He came to London from Capreol, Ontario in 1970, all set to go to university.
Instead, Don Brankley found the London Knights and for the next 38 years, he became an anchor for the organization.
On Friday, the London Knights announced the man, affectionately known as “Branks,” had passed away at the age of 69.
Brankley took over as the Knights’ trainer, which immediately paints a picture of what his duties were for the organization, but his role was rooted far deeper than that.
Ask any player who played for him, Don Brankley played an integral role in helping them become the person they are now.
He wasn’t just the person who did the laundry and made sure players had everything that they needed to step out onto the ice. In the days when organizations were comprised of a coach and a trainer, he took on the role of confidant and friend. He was always someone the players could turn to when they needed advice about life.
His stable of graduates in the hockey world was very large. Some of them rose high enough to have their names etched on the Stanley Cup, but Brankley also took great pride in the London Knights’ alumni who went on to do incredible things after they took off their skates for the final time.
He kept in touch with just as many doctors, lawyers, teachers, salespeople as he did NHL and AHL players.
They were all his boys.
It is difficult to understand the commitment level that Don Brankley exhibited in his time with the London Knights.
It is true that he did live at the London Gardens, which eventually became the London Ice House. In a way, that had him on-call for the team 24 hours a day. The number of times that he dealt with typical problems teenagers encountered would far outweigh the number of goals he watched them score for the Knights.
Branks wasn’t just a fixture behind the scenes. When the puck was dropped, he became as much of a fixture as anyone else involved in the game.
Shouts of “Waterboy” still ring through arenas that the London Knights visit, despite the fact that Don Brankley worked his last game in the 2007-2008 season, before retiring and returning to his hometown.
Branks was as involved with the fans and the visiting players as any trainer has ever been. He had an innate ability to get certain guys off their game.
When called upon, he also had the ability to take on a much different role. Branks once saved the life of a player on the other team who went into seizure during a game. He kept the player from swallowing his tongue.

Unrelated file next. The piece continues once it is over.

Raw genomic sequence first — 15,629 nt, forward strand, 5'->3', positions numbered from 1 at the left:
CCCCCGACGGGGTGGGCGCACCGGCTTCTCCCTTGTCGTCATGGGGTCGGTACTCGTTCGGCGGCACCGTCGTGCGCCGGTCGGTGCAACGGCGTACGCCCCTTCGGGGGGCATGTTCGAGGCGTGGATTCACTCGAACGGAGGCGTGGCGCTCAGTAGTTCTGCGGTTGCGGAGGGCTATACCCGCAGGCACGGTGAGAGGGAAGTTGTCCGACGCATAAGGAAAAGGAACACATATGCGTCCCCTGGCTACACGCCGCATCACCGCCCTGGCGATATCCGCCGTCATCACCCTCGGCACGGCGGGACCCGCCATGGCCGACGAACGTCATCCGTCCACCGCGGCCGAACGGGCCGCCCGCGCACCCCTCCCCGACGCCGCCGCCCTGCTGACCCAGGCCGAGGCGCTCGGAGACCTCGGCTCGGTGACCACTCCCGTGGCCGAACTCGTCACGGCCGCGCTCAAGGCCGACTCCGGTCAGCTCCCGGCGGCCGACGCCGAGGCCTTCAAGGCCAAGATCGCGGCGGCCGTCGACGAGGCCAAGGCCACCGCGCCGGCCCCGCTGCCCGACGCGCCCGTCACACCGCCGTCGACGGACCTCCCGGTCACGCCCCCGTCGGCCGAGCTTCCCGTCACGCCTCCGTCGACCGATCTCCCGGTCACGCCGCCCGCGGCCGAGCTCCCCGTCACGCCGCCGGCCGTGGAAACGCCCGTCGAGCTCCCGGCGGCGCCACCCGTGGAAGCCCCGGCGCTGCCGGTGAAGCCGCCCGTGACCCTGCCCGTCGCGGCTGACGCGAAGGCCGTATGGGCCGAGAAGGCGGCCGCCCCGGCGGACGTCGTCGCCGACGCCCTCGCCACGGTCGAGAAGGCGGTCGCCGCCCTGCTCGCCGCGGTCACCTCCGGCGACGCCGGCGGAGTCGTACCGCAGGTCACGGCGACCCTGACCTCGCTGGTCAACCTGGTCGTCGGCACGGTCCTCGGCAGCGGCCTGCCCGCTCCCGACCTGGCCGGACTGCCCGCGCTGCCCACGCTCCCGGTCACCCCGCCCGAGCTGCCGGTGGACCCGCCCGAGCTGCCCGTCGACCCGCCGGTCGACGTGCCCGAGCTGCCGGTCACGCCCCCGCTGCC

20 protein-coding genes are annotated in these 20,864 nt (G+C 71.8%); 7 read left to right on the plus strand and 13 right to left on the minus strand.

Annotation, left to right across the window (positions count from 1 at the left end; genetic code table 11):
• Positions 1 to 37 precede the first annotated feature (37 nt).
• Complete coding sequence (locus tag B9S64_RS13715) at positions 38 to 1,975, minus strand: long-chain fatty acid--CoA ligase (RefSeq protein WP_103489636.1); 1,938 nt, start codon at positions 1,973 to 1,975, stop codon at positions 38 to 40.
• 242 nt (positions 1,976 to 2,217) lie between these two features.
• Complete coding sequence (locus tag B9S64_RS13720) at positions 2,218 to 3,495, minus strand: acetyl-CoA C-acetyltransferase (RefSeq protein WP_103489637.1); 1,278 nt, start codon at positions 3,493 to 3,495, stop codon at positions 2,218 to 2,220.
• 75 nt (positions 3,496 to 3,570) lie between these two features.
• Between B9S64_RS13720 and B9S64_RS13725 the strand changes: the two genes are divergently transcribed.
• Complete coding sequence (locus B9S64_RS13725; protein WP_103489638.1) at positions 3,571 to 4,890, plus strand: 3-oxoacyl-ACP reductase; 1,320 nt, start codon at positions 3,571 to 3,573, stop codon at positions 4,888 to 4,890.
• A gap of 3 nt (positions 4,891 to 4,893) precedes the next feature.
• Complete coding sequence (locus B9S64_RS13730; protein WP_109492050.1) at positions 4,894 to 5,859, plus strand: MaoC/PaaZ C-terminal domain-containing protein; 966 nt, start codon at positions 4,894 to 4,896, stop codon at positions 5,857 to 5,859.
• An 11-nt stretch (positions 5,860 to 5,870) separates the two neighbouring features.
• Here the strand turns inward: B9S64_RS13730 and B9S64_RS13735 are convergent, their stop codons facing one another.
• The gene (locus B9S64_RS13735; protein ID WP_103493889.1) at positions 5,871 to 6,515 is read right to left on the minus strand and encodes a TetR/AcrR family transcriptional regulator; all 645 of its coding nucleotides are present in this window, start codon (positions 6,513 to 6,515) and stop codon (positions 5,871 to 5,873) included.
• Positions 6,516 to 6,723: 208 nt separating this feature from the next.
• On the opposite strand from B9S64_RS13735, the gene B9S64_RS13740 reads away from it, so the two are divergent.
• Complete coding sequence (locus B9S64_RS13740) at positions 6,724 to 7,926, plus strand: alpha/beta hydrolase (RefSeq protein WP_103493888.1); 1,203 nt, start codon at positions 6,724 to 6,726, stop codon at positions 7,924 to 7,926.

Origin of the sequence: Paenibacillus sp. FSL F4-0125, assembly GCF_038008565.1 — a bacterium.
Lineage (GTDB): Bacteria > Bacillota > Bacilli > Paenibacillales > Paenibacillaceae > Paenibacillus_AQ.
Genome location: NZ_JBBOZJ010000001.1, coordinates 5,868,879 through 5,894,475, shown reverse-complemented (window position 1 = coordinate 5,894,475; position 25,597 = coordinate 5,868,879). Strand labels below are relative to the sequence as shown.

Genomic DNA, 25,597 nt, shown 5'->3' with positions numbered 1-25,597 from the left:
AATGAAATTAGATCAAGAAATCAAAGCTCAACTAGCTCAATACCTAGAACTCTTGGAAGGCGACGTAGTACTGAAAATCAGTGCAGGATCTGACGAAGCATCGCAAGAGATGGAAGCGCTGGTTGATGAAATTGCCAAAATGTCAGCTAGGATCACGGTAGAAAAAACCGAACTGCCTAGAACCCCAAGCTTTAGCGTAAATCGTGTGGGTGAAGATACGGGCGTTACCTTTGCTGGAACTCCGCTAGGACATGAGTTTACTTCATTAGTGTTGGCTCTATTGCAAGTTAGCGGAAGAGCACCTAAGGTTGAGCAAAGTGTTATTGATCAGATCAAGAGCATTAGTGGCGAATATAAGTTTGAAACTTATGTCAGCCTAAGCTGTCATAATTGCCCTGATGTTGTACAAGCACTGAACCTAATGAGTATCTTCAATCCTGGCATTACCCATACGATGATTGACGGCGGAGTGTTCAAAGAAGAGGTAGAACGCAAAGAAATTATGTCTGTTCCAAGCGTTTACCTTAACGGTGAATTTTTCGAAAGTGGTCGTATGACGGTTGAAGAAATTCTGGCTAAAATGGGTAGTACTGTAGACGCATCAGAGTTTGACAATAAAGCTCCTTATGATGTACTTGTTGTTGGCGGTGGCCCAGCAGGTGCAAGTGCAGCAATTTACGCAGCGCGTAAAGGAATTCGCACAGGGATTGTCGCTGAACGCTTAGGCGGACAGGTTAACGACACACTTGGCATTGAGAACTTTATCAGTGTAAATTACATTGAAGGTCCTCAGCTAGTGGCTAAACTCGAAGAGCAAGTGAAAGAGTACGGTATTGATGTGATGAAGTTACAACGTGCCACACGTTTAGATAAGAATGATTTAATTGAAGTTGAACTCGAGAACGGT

When the Knights went through their lowest point as a franchise in 1995-96, he held together a group of players who spent a year filled with just three wins, three ties and sixty losses and enabled them to keep their heads high. Through coaching changes and trades that year, Branks put together a year-end banquet that was fit for any league’s awards show. As impossible as it might sound, players left that night proud of the things they had accomplished that season. Months later, four of them were drafted by National Hockey League teams.
For all of the hours that Don Brankley logged in arenas and all of the kilometres that he travelled on buses, to and from those arenas, he had never experienced the feeling of a championship until 2005.
In the Knights’ 40th year as a franchise, they won their first OHL title and then went on to win the Memorial Cup in their home building, setting off a celebration that went into the wee hours of the next day.
Don Brankley didn’t smile a great deal when he was on the bench. He had a look that could make opponents’ blood run ice-cold, but on that championship winning night in late May, 2005, no one had a bigger smile on their face than Branks.
And no doubt, he will always be smiling down on the city that became his home and the organization that became his life.
At Don Brankley’s request, a family graveside service is going to take place in Capreol.